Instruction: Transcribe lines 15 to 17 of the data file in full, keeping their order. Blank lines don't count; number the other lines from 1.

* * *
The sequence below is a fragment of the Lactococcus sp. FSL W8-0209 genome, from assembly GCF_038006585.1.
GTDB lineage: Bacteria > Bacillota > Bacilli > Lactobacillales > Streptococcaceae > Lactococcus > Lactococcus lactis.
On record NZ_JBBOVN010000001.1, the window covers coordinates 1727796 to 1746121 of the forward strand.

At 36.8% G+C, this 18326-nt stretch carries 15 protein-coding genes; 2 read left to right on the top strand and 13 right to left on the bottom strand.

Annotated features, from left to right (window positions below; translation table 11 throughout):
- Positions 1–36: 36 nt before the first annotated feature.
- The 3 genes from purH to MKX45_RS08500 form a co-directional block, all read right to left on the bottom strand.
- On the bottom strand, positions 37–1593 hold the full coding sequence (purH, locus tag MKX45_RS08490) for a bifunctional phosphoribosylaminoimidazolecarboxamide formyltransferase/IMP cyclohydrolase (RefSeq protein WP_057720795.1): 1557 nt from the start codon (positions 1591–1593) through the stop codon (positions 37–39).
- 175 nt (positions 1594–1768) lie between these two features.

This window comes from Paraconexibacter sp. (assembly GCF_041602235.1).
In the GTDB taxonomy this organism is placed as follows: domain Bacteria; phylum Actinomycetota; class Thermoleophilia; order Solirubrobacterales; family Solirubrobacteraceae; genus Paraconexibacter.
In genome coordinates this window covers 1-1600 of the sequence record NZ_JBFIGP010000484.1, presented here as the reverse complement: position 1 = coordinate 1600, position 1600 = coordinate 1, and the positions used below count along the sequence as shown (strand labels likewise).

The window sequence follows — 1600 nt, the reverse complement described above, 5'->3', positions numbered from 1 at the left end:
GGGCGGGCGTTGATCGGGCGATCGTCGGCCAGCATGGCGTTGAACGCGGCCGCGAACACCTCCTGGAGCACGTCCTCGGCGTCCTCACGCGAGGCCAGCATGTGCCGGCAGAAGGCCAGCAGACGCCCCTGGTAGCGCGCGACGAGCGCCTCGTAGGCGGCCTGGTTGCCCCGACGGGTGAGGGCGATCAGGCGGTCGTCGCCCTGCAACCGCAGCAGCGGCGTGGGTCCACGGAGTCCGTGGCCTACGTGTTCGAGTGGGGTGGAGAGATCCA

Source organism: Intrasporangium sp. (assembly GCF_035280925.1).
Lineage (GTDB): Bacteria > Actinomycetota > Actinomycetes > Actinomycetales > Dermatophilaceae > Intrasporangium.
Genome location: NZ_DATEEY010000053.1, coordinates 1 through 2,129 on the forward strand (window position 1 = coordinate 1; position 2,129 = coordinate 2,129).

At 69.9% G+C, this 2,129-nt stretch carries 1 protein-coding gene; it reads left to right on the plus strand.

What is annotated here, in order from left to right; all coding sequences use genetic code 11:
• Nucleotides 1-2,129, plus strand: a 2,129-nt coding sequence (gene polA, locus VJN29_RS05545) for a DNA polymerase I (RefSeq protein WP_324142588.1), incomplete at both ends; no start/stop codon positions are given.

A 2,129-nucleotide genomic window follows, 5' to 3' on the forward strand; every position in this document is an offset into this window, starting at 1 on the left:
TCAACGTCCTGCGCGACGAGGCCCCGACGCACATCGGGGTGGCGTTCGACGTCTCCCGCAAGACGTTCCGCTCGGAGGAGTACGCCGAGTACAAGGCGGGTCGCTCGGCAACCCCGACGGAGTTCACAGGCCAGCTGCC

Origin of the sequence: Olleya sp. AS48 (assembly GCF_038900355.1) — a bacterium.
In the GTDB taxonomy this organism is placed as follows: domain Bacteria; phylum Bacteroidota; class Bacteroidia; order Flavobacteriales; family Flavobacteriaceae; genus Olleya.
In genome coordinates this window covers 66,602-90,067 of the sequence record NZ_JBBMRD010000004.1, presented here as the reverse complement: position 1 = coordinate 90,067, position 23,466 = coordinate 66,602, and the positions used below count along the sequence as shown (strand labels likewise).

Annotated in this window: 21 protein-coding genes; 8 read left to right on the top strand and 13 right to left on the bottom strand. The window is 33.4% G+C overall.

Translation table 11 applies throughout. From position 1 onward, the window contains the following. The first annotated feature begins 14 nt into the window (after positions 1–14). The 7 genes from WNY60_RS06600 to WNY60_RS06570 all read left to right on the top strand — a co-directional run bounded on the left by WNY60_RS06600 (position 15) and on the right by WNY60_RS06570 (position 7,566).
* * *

Source organism: Intrasporangium sp. (assembly GCF_035280925.1).
Lineage (GTDB): Bacteria > Actinomycetota > Actinomycetes > Actinomycetales > Dermatophilaceae > Intrasporangium.
Genome location: NZ_DATEEY010000053.1, coordinates 1 through 2,129 on the forward strand (window position 1 = coordinate 1; position 2,129 = coordinate 2,129).